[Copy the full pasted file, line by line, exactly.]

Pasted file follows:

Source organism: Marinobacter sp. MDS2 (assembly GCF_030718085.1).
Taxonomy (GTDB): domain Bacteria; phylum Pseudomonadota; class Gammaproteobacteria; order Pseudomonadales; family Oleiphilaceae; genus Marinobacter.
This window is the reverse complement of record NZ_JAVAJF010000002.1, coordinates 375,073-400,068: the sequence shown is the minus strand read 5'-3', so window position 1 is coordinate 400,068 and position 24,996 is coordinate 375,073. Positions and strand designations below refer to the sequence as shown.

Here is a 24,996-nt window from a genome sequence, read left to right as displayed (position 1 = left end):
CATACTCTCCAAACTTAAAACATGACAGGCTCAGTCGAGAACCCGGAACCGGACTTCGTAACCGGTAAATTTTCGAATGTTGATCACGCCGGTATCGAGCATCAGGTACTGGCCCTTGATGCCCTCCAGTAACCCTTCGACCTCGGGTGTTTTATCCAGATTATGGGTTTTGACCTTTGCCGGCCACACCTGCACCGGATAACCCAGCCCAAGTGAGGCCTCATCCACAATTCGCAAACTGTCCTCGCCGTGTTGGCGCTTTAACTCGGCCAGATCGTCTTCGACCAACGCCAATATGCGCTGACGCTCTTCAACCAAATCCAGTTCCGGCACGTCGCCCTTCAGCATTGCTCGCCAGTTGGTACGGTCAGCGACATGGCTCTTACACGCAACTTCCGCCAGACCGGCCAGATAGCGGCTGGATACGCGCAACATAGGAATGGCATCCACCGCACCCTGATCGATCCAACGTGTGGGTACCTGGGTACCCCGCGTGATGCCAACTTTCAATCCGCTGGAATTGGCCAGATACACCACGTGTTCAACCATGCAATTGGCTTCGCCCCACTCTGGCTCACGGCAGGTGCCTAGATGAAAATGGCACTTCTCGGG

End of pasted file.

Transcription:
Source organism: Marinobacter sp. MDS2 (assembly GCF_030718085.1).
Taxonomy (GTDB): domain Bacteria; phylum Pseudomonadota; class Gammaproteobacteria; order Pseudomonadales; family Oleiphilaceae; genus Marinobacter.
This window is the reverse complement of record NZ_JAVAJF010000002.1, coordinates 375,073-400,068: the sequence shown is the minus strand read 5'-3', so window position 1 is coordinate 400,068 and position 24,996 is coordinate 375,073. Positions and strand designations below refer to the sequence as shown.

Here is a 24,996-nt window from a genome sequence, read left to right as displayed (position 1 = left end):
CATACTCTCCAAACTTAAAACATGACAGGCTCAGTCGAGAACCCGGAACCGGACTTCGTAACCGGTAAATTTTCGAATGTTGATCACGCCGGTATCGAGCATCAGGTACTGGCCCTTGATGCCCTCCAGTAACCCTTCGACCTCGGGTGTTTTATCCAGATTATGGGTTTTGACCTTTGCCGGCCACACCTGCACCGGATAACCCAGCCCAAGTGAGGCCTCATCCACAATTCGCAAACTGTCCTCGCCGTGTTGGCGCTTTAACTCGGCCAGATCGTCTTCGACCAACGCCAATATGCGCTGACGCTCTTCAACCAAATCCAGTTCCGGCACGTCGCCCTTCAGCATTGCTCGCCAGTTGGTACGGTCAGCGACATGGCTCTTACACGCAACTTCCGCCAGACCGGCCAGATAGCGGCTGGATACGCGCAACATAGGAATGGCATCCACCGCACCCTGATCGATCCAACGTGTGGGTACCTGGGTACCCCGCGTGATGCCAACTTTCAATCCGCTGGAATTGGCCAGATACACCACGTGTTCAACCATGCAATTGGCTTCGCCCCACTCTGGCTCACGGCAGGTGCCTAGATGAAAATGGCACTTCTCGGG